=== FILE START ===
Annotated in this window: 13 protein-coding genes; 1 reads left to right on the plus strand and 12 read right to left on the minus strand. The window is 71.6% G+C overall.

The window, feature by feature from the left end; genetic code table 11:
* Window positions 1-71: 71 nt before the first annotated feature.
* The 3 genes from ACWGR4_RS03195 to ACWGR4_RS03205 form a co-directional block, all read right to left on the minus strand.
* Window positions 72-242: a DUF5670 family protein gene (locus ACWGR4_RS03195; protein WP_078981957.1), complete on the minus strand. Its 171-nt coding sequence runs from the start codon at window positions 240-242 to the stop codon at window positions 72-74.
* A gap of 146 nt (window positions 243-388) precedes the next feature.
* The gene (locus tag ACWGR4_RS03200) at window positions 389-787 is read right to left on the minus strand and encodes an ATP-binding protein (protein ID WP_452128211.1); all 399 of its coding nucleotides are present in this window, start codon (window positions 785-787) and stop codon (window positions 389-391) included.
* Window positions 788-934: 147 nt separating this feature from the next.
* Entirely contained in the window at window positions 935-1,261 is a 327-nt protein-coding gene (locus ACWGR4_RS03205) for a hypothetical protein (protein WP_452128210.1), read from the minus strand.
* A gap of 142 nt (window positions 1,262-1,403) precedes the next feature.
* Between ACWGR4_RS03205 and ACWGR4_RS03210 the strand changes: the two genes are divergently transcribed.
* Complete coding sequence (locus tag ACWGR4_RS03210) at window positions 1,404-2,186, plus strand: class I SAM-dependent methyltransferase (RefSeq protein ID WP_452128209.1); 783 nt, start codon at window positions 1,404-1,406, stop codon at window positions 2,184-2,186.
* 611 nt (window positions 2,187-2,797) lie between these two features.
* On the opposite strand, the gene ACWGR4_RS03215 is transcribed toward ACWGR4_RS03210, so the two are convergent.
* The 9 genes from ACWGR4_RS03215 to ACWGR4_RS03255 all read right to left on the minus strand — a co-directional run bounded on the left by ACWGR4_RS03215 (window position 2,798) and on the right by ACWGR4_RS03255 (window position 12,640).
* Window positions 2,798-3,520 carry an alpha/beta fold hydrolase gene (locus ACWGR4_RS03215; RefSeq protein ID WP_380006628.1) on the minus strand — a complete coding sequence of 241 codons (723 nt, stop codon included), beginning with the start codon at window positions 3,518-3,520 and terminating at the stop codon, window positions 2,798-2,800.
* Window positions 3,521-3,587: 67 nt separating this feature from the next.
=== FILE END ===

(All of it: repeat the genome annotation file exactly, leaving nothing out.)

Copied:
Annotated in this window: 13 protein-coding genes; 1 reads left to right on the plus strand and 12 read right to left on the minus strand. The window is 71.6% G+C overall.

The window, feature by feature from the left end; genetic code table 11:
* Window positions 1-71: 71 nt before the first annotated feature.
* The 3 genes from ACWGR4_RS03195 to ACWGR4_RS03205 form a co-directional block, all read right to left on the minus strand.
* Window positions 72-242: a DUF5670 family protein gene (locus ACWGR4_RS03195; protein WP_078981957.1), complete on the minus strand. Its 171-nt coding sequence runs from the start codon at window positions 240-242 to the stop codon at window positions 72-74.
* A gap of 146 nt (window positions 243-388) precedes the next feature.
* The gene (locus tag ACWGR4_RS03200) at window positions 389-787 is read right to left on the minus strand and encodes an ATP-binding protein (protein ID WP_452128211.1); all 399 of its coding nucleotides are present in this window, start codon (window positions 785-787) and stop codon (window positions 389-391) included.
* Window positions 788-934: 147 nt separating this feature from the next.
* Entirely contained in the window at window positions 935-1,261 is a 327-nt protein-coding gene (locus ACWGR4_RS03205) for a hypothetical protein (protein WP_452128210.1), read from the minus strand.
* A gap of 142 nt (window positions 1,262-1,403) precedes the next feature.
* Between ACWGR4_RS03205 and ACWGR4_RS03210 the strand changes: the two genes are divergently transcribed.
* Complete coding sequence (locus tag ACWGR4_RS03210) at window positions 1,404-2,186, plus strand: class I SAM-dependent methyltransferase (RefSeq protein ID WP_452128209.1); 783 nt, start codon at window positions 1,404-1,406, stop codon at window positions 2,184-2,186.
* 611 nt (window positions 2,187-2,797) lie between these two features.
* On the opposite strand, the gene ACWGR4_RS03215 is transcribed toward ACWGR4_RS03210, so the two are convergent.
* The 9 genes from ACWGR4_RS03215 to ACWGR4_RS03255 all read right to left on the minus strand — a co-directional run bounded on the left by ACWGR4_RS03215 (window position 2,798) and on the right by ACWGR4_RS03255 (window position 12,640).
* Window positions 2,798-3,520 carry an alpha/beta fold hydrolase gene (locus ACWGR4_RS03215; RefSeq protein ID WP_380006628.1) on the minus strand — a complete coding sequence of 241 codons (723 nt, stop codon included), beginning with the start codon at window positions 3,518-3,520 and terminating at the stop codon, window positions 2,798-2,800.
* Window positions 3,521-3,587: 67 nt separating this feature from the next.